Assuming your practice is not financially challenged and the partners have the appetite to develop and expand the business, what are the growth opportunities available to you – and how could such a strategy potentially make you more vulnerable? Viv Williams of Legal Futures Associate 360 Legal Group explores the options
Any form of growth requires funding. Traditionally law firms have funded growth (or in some cases losses) from the high street banks. We have all recognised that this option no longer exists – or does it?
The reality is that if you have a good solid history and a sound business plan, then most of the banks will still provide this badly needed access to capital.
However, the new scheme introduced by the government is virtually worthless for firms with a less than perfect credit rating. The banks have raised their lending criteria – about time too, many would say – but this effectively means that if your firm falls outside the strict credit score criteria, you will simply not be eligible for any funding.
Therefore until the banks change their current lending criteria, no political spin on increased lending to businesses will make the slightest bit of difference.
If you are one of the chosen few, then preparing a solid business plan with realistic cash projections will give you access to capital to enable any expansion plans.
However, if you are not so fortunate, how are you going to expand without investing either your own cash, or someone else’s?
Partners’ investing their own cash into a practice is rare (unless the banks force them to) and with age against many of them, most are looking forward to retirement, not ‘investment’ in the future.
Finding new partners who want to invest in the equity of a law firms is equally as rare, as younger future owners no longer, in most cases, aspire to be an equity partner. They choose to sleep at night and do not want the responsibility and commitment that the position brings.
Becoming a limited liability company is an obvious way of finding new investors: these could be additional partners/directors who will become directors with limited liability without becoming full equity partners.
More likely to be available is a source of funds from an alternative investor, making you into an alternative business structure (ABS) and subject to the compliance required for such models – compliance officers for legal practice and for finance and administration – and facing the financial implications as to what this actually means.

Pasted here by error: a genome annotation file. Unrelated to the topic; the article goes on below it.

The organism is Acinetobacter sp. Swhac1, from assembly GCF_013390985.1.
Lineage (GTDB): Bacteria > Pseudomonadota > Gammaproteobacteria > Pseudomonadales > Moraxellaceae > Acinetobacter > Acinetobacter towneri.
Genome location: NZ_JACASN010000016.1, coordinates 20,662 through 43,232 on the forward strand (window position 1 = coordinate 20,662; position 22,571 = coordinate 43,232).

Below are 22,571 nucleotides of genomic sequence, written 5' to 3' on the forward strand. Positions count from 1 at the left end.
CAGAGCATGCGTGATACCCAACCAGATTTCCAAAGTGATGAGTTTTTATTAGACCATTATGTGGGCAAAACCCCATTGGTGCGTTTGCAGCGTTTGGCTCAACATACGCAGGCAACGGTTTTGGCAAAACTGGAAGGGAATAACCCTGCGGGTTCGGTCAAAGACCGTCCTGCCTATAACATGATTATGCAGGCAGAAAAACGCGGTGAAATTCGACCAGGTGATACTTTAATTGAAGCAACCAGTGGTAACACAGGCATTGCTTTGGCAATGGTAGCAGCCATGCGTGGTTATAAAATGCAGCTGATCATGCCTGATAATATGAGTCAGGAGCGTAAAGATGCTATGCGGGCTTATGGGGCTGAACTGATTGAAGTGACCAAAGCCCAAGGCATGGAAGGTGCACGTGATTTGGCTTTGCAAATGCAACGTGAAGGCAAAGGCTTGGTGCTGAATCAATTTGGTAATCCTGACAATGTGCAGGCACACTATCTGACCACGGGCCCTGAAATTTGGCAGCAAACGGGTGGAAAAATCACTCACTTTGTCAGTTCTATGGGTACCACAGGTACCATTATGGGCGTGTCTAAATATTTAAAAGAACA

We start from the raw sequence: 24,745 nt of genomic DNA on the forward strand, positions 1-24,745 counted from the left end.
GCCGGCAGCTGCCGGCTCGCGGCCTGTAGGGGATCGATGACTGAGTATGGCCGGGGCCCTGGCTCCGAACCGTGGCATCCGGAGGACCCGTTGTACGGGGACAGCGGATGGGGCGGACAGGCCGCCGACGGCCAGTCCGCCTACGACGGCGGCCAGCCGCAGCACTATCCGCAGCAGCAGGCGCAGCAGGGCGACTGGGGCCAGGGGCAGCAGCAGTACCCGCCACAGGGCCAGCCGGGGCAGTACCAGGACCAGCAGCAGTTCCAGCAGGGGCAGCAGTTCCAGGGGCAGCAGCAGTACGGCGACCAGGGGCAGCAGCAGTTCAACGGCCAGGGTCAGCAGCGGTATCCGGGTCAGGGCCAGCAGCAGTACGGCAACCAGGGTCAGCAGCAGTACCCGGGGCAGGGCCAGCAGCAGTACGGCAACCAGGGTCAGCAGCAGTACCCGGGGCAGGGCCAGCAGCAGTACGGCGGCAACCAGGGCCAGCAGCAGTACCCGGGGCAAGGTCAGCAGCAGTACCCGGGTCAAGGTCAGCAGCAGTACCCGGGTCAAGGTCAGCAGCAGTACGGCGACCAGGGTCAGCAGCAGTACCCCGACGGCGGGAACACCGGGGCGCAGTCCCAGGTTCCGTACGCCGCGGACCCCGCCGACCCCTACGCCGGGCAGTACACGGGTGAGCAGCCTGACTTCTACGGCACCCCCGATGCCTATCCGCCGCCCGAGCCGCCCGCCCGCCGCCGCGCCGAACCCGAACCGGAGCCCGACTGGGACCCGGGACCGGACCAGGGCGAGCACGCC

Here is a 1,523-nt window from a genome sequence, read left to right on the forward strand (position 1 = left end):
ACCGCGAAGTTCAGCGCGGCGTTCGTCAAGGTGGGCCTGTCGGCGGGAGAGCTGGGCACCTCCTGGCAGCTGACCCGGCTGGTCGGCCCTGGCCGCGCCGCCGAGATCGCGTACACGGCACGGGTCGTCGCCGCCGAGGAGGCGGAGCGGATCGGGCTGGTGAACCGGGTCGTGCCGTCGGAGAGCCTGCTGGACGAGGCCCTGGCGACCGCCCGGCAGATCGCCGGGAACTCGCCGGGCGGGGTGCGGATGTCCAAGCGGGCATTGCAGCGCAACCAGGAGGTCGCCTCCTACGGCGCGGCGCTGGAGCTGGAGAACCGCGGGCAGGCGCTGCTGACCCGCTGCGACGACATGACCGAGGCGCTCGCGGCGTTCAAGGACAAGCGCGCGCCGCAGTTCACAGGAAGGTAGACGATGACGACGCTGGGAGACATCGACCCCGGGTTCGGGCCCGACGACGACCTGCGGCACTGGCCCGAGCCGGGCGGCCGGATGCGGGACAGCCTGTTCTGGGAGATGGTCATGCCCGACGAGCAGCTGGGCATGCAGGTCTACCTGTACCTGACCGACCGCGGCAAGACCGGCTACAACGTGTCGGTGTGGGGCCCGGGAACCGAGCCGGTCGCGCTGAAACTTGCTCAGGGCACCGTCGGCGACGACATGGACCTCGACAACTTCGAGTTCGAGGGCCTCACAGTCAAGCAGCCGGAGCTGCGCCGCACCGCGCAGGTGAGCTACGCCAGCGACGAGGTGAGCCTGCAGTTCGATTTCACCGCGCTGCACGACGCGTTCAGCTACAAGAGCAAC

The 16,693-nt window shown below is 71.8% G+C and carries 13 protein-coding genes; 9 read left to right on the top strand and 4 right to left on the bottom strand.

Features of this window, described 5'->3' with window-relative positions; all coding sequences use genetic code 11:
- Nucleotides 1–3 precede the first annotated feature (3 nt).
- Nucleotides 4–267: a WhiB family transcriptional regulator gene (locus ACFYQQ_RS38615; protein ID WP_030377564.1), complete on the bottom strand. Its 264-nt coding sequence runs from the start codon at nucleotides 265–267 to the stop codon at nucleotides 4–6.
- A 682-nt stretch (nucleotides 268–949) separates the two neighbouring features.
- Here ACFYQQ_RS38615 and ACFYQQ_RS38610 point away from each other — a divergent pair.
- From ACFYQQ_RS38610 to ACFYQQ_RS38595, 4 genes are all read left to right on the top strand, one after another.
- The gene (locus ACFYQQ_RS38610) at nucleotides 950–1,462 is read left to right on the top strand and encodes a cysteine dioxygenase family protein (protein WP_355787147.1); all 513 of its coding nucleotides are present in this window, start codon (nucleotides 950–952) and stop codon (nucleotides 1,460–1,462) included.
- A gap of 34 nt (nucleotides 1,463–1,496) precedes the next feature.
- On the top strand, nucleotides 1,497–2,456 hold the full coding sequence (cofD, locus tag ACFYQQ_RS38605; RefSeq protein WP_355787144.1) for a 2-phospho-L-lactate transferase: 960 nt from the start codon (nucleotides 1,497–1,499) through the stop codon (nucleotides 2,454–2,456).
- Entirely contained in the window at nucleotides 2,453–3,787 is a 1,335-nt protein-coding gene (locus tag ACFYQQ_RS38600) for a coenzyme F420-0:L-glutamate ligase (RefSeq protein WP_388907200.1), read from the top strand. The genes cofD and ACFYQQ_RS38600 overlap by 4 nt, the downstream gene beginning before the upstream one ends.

Now you have worked out your strategy of raising the necessary funds to expand your business, what is it you plan to do to expand?
More of the ‘same old, same old’? Still charging existing clients by the hour for services that could be better purchased elsewhere and possibly at more competitive prices with vastly better client service? Or is this your chance to really up your game and become a real driving force providing new and innovative services to your community?
But how do you go about expanding your business in this extremely challenged market, with little access to funds?
Firstly, look at what your competition is doing and then consider doing exactly the opposite of what they do. It is probable that they will not have their clients at the heart of their practice and will not be considering what their clients want or how they want it delivered.
They will probably not be offering innovative bundles of services at fixed prices and they will probably not be innovative in the way they market themselves or be skilled in training their staff in converting leads into new instructions.
This all sounds terribly simple, but if it were, why you haven’t done this before? Didn’t you ever want to expand your practice – or has it been so good for so long that you didn’t have to?
It wasn’t that long ago that marketing and certainly selling were considered words not to be used in the legal profession – I put it to you that unless these become an integral part of your practice, you will never expand your business.
We have to accept that the predictions of 3,000 firms going out of business is now going to happen – a lot depends on a variety of issues, but this figure cannot be doubted due to age profile and access to capital. However, we are seeing an increase in law firm numbers: these are new practices, usually limited companies, and sole practitioners. They are niche practices often working from home with extremely low overheads.
With the growth in ‘legal services’ providers and web-based offerings, the real challenge will be new competitors, including the brands, affinity groups and employee benefit packages.
Why wouldn’t you place your practice in a position to take advantage of failing competitors and an expanding legal services market? This recession will not last forever and there is no doubt that when the bank’s lending policies are relaxed and the market becomes more confident, your expansion will be atmospheric. Therefore any expansion must be controlled.
Expanding too rapidly and without sufficient resources could be the downfall of many businesses. More businesses and hence law firms will fail when coming out of a recession than when going in, so a controlled growth is essential in line with your financial and other resources.
Viewing an alternative business structure with the wrong party can also lead to heartbreak, fallout and decline. Therefore picking your partner will be essential in this age of courtship – get it wrong and it could prove expensive.
Viv Williams is CEO of 360 Legal Group, which specialises in helping law firms successfully manage and market their businesses and buy, sell or merge their practices